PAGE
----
Signor Benedick The Moor: Opus 3 – A Man Atop The Tower (Juicy Records)
Signor Benedick The Moor’s new album is challenging and genre-defying, a mish-mash of adventurism and daring.
Last year this writer had the honour of covering Signor Benedick The Moor’s El Negro album for LTW, an album which stayed in my top ten albums-of-the-year list and which, it turns out, ended up being the best “hip-hop” album of the year (in my own opinion).
So I was extremely excited to hear this, Opus 3 – A Man Atop The Tower but also slightly filled with trepidation. I mean, would it be able to follow in such grand footsteps? Would Signor be able to continue this run of form? Would he finally succumb to commercial pressures and release an album that guaranteed chart positioning or mainstream radio play? Well, I am extremely pleased to announce that not only is he still following his own artistic beat, but he has with this release gone even further sonically and lyrically delivering an album that is ambitious, courageous, witty, and deeply emotive.
Opus 3 is, as the title suggests, a grand statement that revels in cinematic imagery and is unashamedly literary in detail. The album unfolds and develops like an immersive book, making it impossible for the listener to turn away or be distracted by meaningless life thoughts.
Starting at a frantic pace, A Boy A Man A King, uses pulsing bass and scatter-rifle fire lyrical dexterity to set the tone immediately making you sit up, engage, and commit. Narrative wise we are drawn into a world that is a mutant hybrid of medieval and futuristic with themes of insomnia and war making it dark and menacing. Are we to trust this narrator? Is what he is discussing real life experience or just the lucid imaginings of someone suffering from delusions brought on by depression and prescription medication? Instead of using the tired cliches of rhyming about modern day urban gangster life, Signor twists it so that it becomes a universal story told from the perspective of young men throughout the ages who have suffered in warfare. Whether that be from medieval times through to the “Great” War or up to the current conflicts in the Middle East, the point is simple…War Is Hell. As the song reaches its hymnal conclusion with waves of synths lifting us up into the beyond you are left with a sense of entering another plain, a world where Norse Gods are worshiped and feared. We’re not in Kansas anymore…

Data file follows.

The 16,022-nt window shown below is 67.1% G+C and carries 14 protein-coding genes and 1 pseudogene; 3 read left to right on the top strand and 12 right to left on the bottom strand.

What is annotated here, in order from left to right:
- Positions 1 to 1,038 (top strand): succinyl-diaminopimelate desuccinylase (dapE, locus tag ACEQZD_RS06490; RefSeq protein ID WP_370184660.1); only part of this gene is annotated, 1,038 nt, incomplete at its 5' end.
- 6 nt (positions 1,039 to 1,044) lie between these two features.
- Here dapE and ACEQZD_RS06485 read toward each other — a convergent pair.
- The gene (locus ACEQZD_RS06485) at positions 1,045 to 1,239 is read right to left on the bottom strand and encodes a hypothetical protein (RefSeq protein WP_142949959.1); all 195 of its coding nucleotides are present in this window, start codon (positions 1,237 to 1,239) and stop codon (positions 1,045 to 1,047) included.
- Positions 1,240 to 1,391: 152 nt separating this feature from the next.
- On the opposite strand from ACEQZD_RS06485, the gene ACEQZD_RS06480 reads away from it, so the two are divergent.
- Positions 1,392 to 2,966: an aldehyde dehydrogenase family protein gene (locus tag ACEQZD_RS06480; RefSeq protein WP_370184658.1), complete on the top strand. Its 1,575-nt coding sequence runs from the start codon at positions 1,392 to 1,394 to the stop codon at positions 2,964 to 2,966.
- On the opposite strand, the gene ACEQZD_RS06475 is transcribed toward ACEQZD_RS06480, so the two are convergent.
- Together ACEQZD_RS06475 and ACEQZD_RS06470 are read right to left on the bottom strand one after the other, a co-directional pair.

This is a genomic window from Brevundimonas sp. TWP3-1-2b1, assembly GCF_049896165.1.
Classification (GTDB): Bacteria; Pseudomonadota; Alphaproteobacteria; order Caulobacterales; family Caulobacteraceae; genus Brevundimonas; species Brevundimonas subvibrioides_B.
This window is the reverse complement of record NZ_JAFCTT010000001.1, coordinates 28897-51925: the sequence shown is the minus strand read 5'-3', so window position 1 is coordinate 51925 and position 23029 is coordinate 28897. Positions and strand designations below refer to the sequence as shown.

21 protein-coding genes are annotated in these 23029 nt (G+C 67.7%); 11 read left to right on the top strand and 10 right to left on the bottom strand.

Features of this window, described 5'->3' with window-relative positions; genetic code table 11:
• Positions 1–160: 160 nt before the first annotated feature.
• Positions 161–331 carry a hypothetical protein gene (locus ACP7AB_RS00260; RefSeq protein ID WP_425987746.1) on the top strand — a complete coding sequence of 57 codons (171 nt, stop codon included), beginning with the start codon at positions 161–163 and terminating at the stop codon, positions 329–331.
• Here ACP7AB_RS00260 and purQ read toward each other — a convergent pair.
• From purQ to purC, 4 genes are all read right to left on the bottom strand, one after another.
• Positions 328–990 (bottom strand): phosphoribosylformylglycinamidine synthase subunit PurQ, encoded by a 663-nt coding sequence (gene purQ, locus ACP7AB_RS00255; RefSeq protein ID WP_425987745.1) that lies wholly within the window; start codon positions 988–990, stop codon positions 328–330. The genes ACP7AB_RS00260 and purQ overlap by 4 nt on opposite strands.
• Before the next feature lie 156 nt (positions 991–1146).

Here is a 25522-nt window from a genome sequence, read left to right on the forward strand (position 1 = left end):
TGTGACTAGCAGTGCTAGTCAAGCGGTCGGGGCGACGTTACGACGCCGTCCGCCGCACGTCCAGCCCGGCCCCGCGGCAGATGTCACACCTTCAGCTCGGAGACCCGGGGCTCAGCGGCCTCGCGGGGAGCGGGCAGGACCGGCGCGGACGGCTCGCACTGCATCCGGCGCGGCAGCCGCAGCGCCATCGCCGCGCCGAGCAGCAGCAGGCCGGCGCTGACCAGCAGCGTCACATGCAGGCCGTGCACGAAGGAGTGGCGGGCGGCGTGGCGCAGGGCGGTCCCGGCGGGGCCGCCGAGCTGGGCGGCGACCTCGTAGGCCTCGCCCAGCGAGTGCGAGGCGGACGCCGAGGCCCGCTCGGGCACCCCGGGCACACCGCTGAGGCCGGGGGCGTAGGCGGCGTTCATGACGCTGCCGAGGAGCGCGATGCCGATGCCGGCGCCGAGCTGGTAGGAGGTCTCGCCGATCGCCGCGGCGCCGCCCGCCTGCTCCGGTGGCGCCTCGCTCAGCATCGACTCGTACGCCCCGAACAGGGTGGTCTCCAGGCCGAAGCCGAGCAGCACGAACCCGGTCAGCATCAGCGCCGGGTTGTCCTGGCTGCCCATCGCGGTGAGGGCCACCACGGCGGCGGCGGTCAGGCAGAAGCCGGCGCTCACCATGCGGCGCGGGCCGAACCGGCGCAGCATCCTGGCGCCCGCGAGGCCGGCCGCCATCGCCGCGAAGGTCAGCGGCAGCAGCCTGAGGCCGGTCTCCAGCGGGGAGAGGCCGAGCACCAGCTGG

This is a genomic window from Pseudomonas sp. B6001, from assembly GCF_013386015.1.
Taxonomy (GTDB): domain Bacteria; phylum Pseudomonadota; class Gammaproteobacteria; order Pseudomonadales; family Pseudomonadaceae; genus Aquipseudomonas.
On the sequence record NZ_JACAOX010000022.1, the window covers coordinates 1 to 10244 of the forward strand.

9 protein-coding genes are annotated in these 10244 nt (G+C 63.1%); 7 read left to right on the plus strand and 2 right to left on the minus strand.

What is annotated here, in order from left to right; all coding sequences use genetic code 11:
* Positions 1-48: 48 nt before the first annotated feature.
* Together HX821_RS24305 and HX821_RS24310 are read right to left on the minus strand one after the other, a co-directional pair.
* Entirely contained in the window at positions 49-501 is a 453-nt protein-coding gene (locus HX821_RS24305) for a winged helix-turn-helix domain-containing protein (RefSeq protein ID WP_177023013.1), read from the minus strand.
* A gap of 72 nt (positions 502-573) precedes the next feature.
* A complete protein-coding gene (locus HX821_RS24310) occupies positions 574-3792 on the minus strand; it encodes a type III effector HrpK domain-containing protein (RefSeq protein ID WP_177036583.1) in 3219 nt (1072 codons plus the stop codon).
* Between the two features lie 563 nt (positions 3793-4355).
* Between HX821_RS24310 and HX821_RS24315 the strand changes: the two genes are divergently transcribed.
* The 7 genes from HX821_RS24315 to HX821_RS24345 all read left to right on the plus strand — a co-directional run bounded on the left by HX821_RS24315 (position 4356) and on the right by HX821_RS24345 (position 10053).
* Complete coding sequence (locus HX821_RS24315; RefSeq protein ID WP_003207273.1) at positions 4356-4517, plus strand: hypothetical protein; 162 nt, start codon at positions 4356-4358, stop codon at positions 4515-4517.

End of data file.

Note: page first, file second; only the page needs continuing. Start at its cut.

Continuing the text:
Follow up songs, The Emperor’s Plight and The Empress’ Obscurity send us even further into a land of dusty tales, where murder, betrayal, and infidelity are rife. Shakespearean in their scope, the images that these two songs invoke, along with the mish-mash musical adventurism that flitters between Rock, Noise, Soul, and Funk, are vivid and technicolour.
Side B sees a switch in tone as we are eased in with a beat that has descended from G-Funk but as soon as you start to settle in, random bursts of percussion and synth leave you wrong-footed once more adding a Carroll surrealistic edge. Are we dreaming?
An Heir Of Dissonance comes sneaking in on a more traditional note, rolling along with acoustic guitars deployed which bring to mind bands such as Tiniwaren and Goat. Signor’s vocals are distorted and distant, hovering in the background like some smack-riddled Jiminy Cricket whose motives are dubious at best. A spook from beyond trying to reach us through our speakers to inform us of what lays behind.
We are then treated to sudden mood change in the form of Dreams (The Collective Conscious Chaos Project) a strummed acoustic lament that helps refocus and calm our thoughts before the album closes with Dawn, a more traditional R&B number that brings us back to the here and now.
Signor Benedick The Moor is a vital artist. A young man who’s autocratic creativity and displays of intelligence link him to other genre-defying artists such as Prince or Captain Beefheart. His obvious love of stories (fiction or historical) and his gift with narrative arcs make him at once cerebral and soulful. An old head on young shoulders, he should be nurtured by whatever label he works with. Left to his own devices and with no corporate influence and pressures, he may go on to become one of the most progressive artist of the decade. I for one will look forward to whatever he decides to do next.
All words by Simon Tucker, find his Louder Than War archive here.